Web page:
I've rated this 4 stars as it's the english version and so although it may be oxford world classics and therefore excellently transalted, some of the rhythm and rhyme of the poems will be lost, which often adds to its personality. The french version gets 5 stars.
Baudelaire wrote brilliant poetry, and it wasn't the stuff a gentleman could recline into his leather chair with his pipe with to relax in the 19th C without (unless he was totally thick) realising that a lot of the poems (especially in spleen and ideal) are focused mainly on the dark and rotting side of life. 'spleen' was for baudelaire a sort of depressive feeling of ennui and dark restlessness, and ideal its opposite; an ecstatic state of spiritual well-being. the collection of poems ranges between these opposing poles (it is generally thought that b was a manic depressive) and are beautiful.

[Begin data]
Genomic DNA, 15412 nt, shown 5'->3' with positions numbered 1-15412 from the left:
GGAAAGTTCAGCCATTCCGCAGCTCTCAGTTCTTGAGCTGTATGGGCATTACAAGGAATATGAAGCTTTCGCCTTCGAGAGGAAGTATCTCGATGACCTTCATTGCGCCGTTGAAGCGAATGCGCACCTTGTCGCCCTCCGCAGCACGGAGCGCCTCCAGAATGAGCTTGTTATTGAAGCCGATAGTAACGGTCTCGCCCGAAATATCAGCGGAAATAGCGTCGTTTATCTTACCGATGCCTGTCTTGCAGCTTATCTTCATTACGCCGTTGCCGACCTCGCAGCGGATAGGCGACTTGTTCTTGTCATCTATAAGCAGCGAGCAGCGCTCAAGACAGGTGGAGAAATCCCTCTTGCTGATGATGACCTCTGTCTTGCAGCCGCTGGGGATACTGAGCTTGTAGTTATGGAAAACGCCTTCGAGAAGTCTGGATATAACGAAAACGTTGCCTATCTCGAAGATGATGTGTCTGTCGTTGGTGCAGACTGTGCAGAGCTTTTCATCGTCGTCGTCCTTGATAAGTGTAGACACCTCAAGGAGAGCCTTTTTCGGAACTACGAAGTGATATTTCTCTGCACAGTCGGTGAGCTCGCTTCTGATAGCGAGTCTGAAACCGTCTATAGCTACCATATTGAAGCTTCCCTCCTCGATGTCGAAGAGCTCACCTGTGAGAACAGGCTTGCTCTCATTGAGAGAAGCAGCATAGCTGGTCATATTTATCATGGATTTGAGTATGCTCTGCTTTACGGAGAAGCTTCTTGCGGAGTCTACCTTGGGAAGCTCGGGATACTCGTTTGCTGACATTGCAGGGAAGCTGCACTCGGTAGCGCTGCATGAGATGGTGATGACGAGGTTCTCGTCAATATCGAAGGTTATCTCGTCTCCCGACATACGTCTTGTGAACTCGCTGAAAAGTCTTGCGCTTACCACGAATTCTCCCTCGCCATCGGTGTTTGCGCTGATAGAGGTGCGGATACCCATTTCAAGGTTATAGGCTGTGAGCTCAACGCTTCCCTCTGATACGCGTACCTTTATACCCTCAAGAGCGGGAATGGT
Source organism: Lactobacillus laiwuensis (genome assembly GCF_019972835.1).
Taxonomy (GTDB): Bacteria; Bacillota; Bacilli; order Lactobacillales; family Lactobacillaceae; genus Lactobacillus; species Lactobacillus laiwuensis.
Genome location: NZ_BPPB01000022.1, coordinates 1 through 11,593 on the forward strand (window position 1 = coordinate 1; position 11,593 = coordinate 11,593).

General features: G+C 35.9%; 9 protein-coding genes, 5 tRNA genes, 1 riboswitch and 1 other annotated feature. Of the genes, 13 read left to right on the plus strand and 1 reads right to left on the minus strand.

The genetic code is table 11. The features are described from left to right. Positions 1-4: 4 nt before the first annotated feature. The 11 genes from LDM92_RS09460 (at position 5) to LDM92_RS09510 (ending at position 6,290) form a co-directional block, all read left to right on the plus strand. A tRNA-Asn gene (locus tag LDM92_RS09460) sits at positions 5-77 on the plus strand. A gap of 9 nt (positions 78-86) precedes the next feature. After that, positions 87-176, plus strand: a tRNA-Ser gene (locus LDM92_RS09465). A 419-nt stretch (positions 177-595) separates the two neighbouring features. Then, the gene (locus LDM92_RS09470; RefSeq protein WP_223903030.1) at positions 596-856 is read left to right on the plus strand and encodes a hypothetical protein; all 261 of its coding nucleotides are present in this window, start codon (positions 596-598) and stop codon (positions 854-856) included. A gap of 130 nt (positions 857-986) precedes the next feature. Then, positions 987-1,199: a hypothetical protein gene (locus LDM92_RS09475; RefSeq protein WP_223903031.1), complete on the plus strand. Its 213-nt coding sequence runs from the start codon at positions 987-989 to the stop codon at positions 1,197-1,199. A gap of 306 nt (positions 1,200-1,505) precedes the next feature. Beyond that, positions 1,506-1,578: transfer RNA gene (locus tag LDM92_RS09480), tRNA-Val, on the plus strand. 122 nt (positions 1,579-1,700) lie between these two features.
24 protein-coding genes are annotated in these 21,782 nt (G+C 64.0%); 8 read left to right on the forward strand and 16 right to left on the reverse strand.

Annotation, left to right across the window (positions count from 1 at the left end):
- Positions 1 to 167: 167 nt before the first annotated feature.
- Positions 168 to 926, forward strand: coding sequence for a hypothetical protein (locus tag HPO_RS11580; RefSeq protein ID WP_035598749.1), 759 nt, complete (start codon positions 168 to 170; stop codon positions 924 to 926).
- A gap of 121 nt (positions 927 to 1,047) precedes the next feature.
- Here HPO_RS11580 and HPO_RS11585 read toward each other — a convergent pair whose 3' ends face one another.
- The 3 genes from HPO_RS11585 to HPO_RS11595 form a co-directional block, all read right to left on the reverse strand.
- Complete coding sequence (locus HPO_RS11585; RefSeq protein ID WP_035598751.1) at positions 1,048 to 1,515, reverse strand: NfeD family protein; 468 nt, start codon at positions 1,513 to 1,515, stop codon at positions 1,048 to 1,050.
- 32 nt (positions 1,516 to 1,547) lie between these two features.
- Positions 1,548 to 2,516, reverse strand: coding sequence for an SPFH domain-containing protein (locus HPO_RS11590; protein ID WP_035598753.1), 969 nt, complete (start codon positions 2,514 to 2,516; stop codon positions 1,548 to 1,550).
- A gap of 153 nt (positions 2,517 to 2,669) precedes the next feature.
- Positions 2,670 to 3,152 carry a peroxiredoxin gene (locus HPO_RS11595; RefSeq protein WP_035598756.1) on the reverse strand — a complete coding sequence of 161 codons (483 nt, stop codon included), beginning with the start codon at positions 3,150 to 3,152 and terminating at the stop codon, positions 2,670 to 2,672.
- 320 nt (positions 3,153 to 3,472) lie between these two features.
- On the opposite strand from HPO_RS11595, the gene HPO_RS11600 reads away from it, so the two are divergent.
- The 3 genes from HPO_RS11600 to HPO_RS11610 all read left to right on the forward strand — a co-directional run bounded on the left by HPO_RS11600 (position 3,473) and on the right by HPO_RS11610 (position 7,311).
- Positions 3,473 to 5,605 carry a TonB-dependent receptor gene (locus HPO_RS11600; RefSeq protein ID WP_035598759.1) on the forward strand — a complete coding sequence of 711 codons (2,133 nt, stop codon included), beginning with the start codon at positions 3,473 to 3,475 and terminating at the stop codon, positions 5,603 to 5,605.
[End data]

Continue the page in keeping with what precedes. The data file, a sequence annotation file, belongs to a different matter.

a lot of people in my french lit class really disliked B; saying he was a weirdo and really disgusting - some of the images and themes are, but i think those people just couldn't confront/think about the dark side of life, which B translates into his poetry and knew so well.
having written all about how dark B's poetry is, and how some people find it depressing, i personally find some of them quite uplifting - for example in one lengthy poem about a corspe rotting in the sunshine, the poet contemplates how one day his body and soul will be reduced to such a state. but implicit in the poem is hat fact that the flowers in the surrounding field grow out of such rotten material, that life is cyclic and that almost nothing is eternal.
even if you're not used to poetry, i would recommend this, as long as you're not squeamish!